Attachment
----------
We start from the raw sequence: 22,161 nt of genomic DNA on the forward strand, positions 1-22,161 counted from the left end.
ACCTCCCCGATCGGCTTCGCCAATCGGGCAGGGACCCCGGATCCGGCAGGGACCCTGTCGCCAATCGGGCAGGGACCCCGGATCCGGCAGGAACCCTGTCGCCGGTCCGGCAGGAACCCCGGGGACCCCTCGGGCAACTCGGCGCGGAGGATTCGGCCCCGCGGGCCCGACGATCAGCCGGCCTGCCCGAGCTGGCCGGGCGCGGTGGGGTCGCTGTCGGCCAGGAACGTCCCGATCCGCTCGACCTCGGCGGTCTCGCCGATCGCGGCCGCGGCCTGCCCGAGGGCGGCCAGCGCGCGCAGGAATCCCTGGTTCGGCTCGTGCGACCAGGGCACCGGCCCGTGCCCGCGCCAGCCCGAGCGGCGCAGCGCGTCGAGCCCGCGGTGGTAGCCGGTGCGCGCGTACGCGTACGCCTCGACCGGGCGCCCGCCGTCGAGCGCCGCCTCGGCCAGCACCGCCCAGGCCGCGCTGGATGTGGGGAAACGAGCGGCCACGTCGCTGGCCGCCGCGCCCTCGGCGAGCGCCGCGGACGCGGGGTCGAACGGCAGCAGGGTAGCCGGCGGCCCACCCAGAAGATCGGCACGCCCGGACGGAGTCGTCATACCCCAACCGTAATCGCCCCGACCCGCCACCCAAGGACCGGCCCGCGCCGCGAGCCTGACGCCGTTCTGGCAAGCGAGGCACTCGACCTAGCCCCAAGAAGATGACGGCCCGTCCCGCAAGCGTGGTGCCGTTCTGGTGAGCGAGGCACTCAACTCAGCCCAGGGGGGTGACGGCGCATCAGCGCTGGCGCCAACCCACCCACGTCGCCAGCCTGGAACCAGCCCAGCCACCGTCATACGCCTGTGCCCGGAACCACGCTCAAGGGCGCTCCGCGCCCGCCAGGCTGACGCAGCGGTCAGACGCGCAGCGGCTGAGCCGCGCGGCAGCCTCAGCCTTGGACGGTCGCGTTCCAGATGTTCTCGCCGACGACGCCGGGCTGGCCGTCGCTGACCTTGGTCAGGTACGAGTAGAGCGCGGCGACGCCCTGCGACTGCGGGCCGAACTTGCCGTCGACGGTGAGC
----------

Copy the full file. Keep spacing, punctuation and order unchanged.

We start from the raw sequence: 22,161 nt of genomic DNA on the forward strand, positions 1-22,161 counted from the left end.
ACCTCCCCGATCGGCTTCGCCAATCGGGCAGGGACCCCGGATCCGGCAGGGACCCTGTCGCCAATCGGGCAGGGACCCCGGATCCGGCAGGAACCCTGTCGCCGGTCCGGCAGGAACCCCGGGGACCCCTCGGGCAACTCGGCGCGGAGGATTCGGCCCCGCGGGCCCGACGATCAGCCGGCCTGCCCGAGCTGGCCGGGCGCGGTGGGGTCGCTGTCGGCCAGGAACGTCCCGATCCGCTCGACCTCGGCGGTCTCGCCGATCGCGGCCGCGGCCTGCCCGAGGGCGGCCAGCGCGCGCAGGAATCCCTGGTTCGGCTCGTGCGACCAGGGCACCGGCCCGTGCCCGCGCCAGCCCGAGCGGCGCAGCGCGTCGAGCCCGCGGTGGTAGCCGGTGCGCGCGTACGCGTACGCCTCGACCGGGCGCCCGCCGTCGAGCGCCGCCTCGGCCAGCACCGCCCAGGCCGCGCTGGATGTGGGGAAACGAGCGGCCACGTCGCTGGCCGCCGCGCCCTCGGCGAGCGCCGCGGACGCGGGGTCGAACGGCAGCAGGGTAGCCGGCGGCCCACCCAGAAGATCGGCACGCCCGGACGGAGTCGTCATACCCCAACCGTAATCGCCCCGACCCGCCACCCAAGGACCGGCCCGCGCCGCGAGCCTGACGCCGTTCTGGCAAGCGAGGCACTCGACCTAGCCCCAAGAAGATGACGGCCCGTCCCGCAAGCGTGGTGCCGTTCTGGTGAGCGAGGCACTCAACTCAGCCCAGGGGGGTGACGGCGCATCAGCGCTGGCGCCAACCCACCCACGTCGCCAGCCTGGAACCAGCCCAGCCACCGTCATACGCCTGTGCCCGGAACCACGCTCAAGGGCGCTCCGCGCCCGCCAGGCTGACGCAGCGGTCAGACGCGCAGCGGCTGAGCCGCGCGGCAGCCTCAGCCTTGGACGGTCGCGTTCCAGATGTTCTCGCCGACGACGCCGGGCTGGCCGTCGCTGACCTTGGTCAGGTACGAGTAGAGCGCGGCGACGCCCTGCGACTGCGGGCCGAACTTGCCGTCGACGGTGAGC